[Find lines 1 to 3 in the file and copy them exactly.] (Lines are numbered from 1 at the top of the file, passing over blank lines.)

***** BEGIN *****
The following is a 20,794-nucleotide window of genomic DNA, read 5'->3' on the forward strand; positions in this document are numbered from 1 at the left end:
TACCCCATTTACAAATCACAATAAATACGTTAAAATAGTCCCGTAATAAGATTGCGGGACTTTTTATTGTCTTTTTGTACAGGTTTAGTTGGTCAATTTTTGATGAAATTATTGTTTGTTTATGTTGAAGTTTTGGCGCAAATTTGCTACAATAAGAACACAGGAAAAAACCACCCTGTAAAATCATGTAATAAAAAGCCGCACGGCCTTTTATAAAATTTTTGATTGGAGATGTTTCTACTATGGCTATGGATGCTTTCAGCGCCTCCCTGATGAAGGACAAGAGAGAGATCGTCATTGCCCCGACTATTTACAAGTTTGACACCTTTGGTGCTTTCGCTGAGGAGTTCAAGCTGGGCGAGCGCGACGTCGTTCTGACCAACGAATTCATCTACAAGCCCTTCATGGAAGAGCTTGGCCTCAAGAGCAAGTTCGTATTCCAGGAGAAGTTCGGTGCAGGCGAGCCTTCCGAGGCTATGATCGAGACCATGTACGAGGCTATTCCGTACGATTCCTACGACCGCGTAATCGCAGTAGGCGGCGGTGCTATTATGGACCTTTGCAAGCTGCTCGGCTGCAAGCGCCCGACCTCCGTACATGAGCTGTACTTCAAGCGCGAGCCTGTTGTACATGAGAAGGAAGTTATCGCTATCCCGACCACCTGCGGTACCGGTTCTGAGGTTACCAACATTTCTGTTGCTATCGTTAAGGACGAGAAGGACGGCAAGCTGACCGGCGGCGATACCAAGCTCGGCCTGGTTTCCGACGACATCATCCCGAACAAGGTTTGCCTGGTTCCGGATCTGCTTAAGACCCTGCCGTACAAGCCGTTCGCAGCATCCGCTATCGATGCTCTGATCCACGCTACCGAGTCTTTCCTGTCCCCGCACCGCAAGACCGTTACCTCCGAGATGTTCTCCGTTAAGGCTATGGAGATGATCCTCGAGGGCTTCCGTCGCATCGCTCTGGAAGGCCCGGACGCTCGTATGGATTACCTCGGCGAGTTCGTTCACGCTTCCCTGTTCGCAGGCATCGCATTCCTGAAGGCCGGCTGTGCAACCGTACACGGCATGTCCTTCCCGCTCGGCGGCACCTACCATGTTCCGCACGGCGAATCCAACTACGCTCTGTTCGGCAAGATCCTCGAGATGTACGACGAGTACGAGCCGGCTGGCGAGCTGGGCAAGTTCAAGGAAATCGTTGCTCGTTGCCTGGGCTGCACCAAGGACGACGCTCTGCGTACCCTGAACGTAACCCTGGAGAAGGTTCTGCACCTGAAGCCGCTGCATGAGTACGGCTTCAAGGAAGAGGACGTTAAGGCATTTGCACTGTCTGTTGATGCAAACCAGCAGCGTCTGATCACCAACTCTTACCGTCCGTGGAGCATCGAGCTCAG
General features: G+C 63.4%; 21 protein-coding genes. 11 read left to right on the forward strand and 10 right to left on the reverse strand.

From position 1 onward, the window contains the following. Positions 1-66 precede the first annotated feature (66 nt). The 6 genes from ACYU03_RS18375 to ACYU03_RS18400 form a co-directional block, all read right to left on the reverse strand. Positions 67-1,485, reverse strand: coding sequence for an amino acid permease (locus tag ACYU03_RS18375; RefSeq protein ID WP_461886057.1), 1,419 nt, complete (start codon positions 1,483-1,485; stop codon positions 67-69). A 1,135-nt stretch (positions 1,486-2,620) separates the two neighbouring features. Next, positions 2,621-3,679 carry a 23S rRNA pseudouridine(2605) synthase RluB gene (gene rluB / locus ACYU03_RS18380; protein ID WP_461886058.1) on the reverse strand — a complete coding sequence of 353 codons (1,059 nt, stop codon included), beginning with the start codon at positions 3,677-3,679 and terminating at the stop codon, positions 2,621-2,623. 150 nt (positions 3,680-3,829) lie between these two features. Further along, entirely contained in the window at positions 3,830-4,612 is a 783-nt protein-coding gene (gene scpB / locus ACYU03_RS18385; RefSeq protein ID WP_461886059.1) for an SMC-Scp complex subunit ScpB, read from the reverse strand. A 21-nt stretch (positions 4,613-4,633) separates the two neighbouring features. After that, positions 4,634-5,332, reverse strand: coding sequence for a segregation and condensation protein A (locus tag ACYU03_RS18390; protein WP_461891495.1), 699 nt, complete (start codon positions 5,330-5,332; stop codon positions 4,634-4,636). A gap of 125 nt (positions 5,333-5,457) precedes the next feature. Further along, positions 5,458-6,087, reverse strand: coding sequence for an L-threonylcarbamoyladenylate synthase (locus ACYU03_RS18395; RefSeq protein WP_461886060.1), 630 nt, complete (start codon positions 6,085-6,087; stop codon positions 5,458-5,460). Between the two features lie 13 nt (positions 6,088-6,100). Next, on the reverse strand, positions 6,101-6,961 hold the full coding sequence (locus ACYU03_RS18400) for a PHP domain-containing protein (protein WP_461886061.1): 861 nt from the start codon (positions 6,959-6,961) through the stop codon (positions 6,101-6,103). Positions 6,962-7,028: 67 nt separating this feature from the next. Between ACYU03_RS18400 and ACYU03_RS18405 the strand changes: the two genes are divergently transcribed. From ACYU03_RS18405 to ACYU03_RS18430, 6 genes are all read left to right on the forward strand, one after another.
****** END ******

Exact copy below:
The following is a 20,794-nucleotide window of genomic DNA, read 5'->3' on the forward strand; positions in this document are numbered from 1 at the left end:
TACCCCATTTACAAATCACAATAAATACGTTAAAATAGTCCCGTAATAAGATTGCGGGACTTTTTATTGTCTTTTTGTACAGGTTTAGTTGGTCAATTTTTGATGAAATTATTGTTTGTTTATGTTGAAGTTTTGGCGCAAATTTGCTACAATAAGAACACAGGAAAAAACCACCCTGTAAAATCATGTAATAAAAAGCCGCACGGCCTTTTATAAAATTTTTGATTGGAGATGTTTCTACTATGGCTATGGATGCTTTCAGCGCCTCCCTGATGAAGGACAAGAGAGAGATCGTCATTGCCCCGACTATTTACAAGTTTGACACCTTTGGTGCTTTCGCTGAGGAGTTCAAGCTGGGCGAGCGCGACGTCGTTCTGACCAACGAATTCATCTACAAGCCCTTCATGGAAGAGCTTGGCCTCAAGAGCAAGTTCGTATTCCAGGAGAAGTTCGGTGCAGGCGAGCCTTCCGAGGCTATGATCGAGACCATGTACGAGGCTATTCCGTACGATTCCTACGACCGCGTAATCGCAGTAGGCGGCGGTGCTATTATGGACCTTTGCAAGCTGCTCGGCTGCAAGCGCCCGACCTCCGTACATGAGCTGTACTTCAAGCGCGAGCCTGTTGTACATGAGAAGGAAGTTATCGCTATCCCGACCACCTGCGGTACCGGTTCTGAGGTTACCAACATTTCTGTTGCTATCGTTAAGGACGAGAAGGACGGCAAGCTGACCGGCGGCGATACCAAGCTCGGCCTGGTTTCCGACGACATCATCCCGAACAAGGTTTGCCTGGTTCCGGATCTGCTTAAGACCCTGCCGTACAAGCCGTTCGCAGCATCCGCTATCGATGCTCTGATCCACGCTACCGAGTCTTTCCTGTCCCCGCACCGCAAGACCGTTACCTCCGAGATGTTCTCCGTTAAGGCTATGGAGATGATCCTCGAGGGCTTCCGTCGCATCGCTCTGGAAGGCCCGGACGCTCGTATGGATTACCTCGGCGAGTTCGTTCACGCTTCCCTGTTCGCAGGCATCGCATTCCTGAAGGCCGGCTGTGCAACCGTACACGGCATGTCCTTCCCGCTCGGCGGCACCTACCATGTTCCGCACGGCGAATCCAACTACGCTCTGTTCGGCAAGATCCTCGAGATGTACGACGAGTACGAGCCGGCTGGCGAGCTGGGCAAGTTCAAGGAAATCGTTGCTCGTTGCCTGGGCTGCACCAAGGACGACGCTCTGCGTACCCTGAACGTAACCCTGGAGAAGGTTCTGCACCTGAAGCCGCTGCATGAGTACGGCTTCAAGGAAGAGGACGTTAAGGCATTTGCACTGTCTGTTGATGCAAACCAGCAGCGTCTGATCACCAACTCTTACCGTCCGTGGAGCATCGAGCTCAG
General features: G+C 63.4%; 21 protein-coding genes. 11 read left to right on the forward strand and 10 right to left on the reverse strand.